October 23, 2020
The .300 Win. Mag. debuted way back in 1963 and was an immediate success. Based on a shortened .300 H&H Mag. case, the .300 Win. Mag. offered better ballistics than the H&H from lighter, standard-length actions. To improve performance from the Win. Mag.’s shorter 2.62-inch belted case, engineers removed most of the parent cartridge’s body taper and increased case capacity.
The .300 Win. Mag.’s popularity continued to grow. By the 1990s it surpassed the .30-06 as the cartridge that had collected the most Boone & Crockett record-book animals.
Over the decades other hot .30s have challenged the .300 Win. Mag. for its crown, but none has done serious damage to its appeal. But in 2018 Hornady came out with a totally different fast .30. Known as the .300 PRC (Precision Rifle Cartridge), this new beltless offering is based on the .375 Ruger, a beltless magnum that outperforms the .375 H&H in a standard-length action.
Both the .300 Win. Mag. and the .300 PRC feature a rim diameter of .532 inch, so both require a magnum bolt face. The .300 PRC’s case is the same diameter as the .300 Win. Mag.’s belt, and the .300 PRC has less taper and a 30-degree shoulder as opposed to the .300 Win. Mag.’s 25-degree shoulder. So even though the .300 PRC case is slightly shorter at 2.58 inches than the Win. Mag., it offers about five percent more capacity.
The .300 PRC has a long neck and added head height, which allow it to be loaded with high ballistic-coefficient bullets. The .300 PRC was designed as the ultimate precision long-range, medium-bore rifle cartridge, and even though it’s only a couple years old, the PRC is already a standout in the world of precision shooting.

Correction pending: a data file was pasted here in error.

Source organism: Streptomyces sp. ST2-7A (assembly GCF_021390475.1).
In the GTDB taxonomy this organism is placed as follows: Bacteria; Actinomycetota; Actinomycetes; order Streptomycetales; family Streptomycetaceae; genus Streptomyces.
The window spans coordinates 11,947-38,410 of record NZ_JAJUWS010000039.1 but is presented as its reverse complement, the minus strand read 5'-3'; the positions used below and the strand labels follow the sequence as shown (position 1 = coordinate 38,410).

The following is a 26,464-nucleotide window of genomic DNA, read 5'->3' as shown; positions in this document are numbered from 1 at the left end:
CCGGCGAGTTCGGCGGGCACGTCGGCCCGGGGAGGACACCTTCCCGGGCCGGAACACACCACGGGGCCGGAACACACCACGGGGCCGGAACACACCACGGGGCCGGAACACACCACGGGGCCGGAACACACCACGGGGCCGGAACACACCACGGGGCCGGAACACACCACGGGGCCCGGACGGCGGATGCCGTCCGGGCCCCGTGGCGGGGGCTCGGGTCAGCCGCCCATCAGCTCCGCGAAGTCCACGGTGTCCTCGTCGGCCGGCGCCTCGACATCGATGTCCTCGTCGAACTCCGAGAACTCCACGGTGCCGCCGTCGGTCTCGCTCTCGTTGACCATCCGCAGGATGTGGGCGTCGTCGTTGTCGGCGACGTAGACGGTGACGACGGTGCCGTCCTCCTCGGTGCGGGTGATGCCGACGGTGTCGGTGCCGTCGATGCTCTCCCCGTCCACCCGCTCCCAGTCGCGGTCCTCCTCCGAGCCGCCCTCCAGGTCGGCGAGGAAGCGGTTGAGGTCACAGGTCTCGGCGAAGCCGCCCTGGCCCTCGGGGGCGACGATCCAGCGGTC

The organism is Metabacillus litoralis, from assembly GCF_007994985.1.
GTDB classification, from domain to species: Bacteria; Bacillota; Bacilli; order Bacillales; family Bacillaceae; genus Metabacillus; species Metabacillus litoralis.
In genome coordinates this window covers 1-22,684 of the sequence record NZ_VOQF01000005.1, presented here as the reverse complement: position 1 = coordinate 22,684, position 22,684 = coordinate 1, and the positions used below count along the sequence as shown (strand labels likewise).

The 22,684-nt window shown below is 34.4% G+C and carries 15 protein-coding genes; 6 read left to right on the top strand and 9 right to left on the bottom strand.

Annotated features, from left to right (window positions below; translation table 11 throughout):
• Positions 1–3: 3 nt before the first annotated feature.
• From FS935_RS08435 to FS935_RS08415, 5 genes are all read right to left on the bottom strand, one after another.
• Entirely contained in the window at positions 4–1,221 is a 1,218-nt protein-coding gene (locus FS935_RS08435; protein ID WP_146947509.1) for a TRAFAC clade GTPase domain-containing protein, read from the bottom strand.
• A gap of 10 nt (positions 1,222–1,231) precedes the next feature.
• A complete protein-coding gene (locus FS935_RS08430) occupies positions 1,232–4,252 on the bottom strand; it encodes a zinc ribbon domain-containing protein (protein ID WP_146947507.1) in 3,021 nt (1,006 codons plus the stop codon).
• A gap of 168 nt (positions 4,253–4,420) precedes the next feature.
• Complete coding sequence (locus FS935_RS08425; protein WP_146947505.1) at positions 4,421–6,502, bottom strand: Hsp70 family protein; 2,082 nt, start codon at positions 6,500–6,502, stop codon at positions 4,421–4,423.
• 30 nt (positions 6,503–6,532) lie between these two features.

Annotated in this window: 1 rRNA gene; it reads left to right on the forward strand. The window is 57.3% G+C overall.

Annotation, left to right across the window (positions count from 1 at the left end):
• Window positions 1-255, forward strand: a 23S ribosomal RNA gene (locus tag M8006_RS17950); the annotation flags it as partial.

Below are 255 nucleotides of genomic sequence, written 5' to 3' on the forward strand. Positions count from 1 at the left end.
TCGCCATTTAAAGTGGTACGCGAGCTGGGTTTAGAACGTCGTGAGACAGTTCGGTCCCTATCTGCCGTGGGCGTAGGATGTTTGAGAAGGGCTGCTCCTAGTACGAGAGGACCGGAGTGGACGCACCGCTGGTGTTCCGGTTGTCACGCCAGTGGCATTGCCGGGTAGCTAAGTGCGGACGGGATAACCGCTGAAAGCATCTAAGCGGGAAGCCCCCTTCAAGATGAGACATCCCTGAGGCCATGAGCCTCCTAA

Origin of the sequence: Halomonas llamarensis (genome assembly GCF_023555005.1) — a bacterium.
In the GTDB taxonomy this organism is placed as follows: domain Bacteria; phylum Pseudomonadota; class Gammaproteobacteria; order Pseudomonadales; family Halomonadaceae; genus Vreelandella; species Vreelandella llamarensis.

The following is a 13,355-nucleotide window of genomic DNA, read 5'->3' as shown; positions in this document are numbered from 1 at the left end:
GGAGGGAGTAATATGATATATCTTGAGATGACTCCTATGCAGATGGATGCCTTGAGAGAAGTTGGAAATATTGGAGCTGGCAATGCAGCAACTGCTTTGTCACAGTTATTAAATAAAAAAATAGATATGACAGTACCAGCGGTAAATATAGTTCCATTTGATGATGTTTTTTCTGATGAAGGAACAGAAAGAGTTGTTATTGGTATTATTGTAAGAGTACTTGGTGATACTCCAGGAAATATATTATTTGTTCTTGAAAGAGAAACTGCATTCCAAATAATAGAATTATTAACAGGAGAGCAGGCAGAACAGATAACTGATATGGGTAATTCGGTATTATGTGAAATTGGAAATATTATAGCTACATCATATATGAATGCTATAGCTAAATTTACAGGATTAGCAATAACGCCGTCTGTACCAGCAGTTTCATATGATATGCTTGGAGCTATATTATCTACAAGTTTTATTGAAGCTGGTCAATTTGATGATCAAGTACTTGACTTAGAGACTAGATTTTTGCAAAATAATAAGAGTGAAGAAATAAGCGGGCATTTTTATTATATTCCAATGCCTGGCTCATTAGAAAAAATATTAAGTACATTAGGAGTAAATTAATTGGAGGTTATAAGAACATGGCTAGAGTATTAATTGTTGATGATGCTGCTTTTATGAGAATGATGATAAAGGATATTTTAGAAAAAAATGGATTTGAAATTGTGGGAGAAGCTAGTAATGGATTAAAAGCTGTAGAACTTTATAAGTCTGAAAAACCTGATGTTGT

The .300 PRC has some serious street cred, but it doesn’t beat the Win. Mag. on all fronts. For starters, the Winchester will fit in a standard-length action without modification. The .300 PRC will fit in most long actions, but the cartridge’s greater overall length—3.34 inches for the Win. Mag. versus 3.70 for the PRC—will likely require a longer magazine.
The .300 Win. Mag. isn’t that far behind .300 PRC ballistically. Hornady’s .300 PRC Precision Hunter load pushes a 212-grain ELD-X bullet from the muzzle at 2,860 fps while the company’s .300 Win. Mag. Precision Hunter load fires a 200-grain ELD-X bullet at 2,850 fps. With a 100-yard zero the .300 Win. Mag. drops 12 inches at 300 yards while the .300 PRC drops 11.6 inches.
The Winchester does all this with less recoil. What’s more, most .300 Win. Mag. barrels have 1:10 twists and will effectively shoot bullets ranging from 150 grains up to 200. The .300 PRC features a 1:8 twist, ideal for bullets from 200 grains and heavier.
But if you look more deeply at the ballistics, you’ll notice a gap. The .300 PRC consistently carries 250 to 300 additional foot-pounds of energy over the Winchester at practical hunting ranges. At 1,000 yards the .300 Win. Mag. load drops about 20 inches more than the .300 PRC, but the most dramatic difference is in handling wind.
At 1,000 yards the 212-grain .300 PRC drifts 10 inches less in a 10-mph crosswind than the .300 Win. Mag. Now that Hornady is offering its 250-grain .308 A-Tip bullets with a G1 BC of .878, handloaders can really improve ultra-long-range performance. And because the .300 PRC has less free-bore and headspaces off the shoulder rather than the belt, accuracy potential is excellent.
In practical terms, both will serve hunters and shooters well. Hunters will appreciate the .300 Win. Mag.’s wide selection of rifles and ammunition, while target shooters will like the .300 PRC’s accuracy and ballistics. Ultimately, it depends on whether you want the .300 Win. Mag.’s versatility or the .300 PRC’s long-range potential.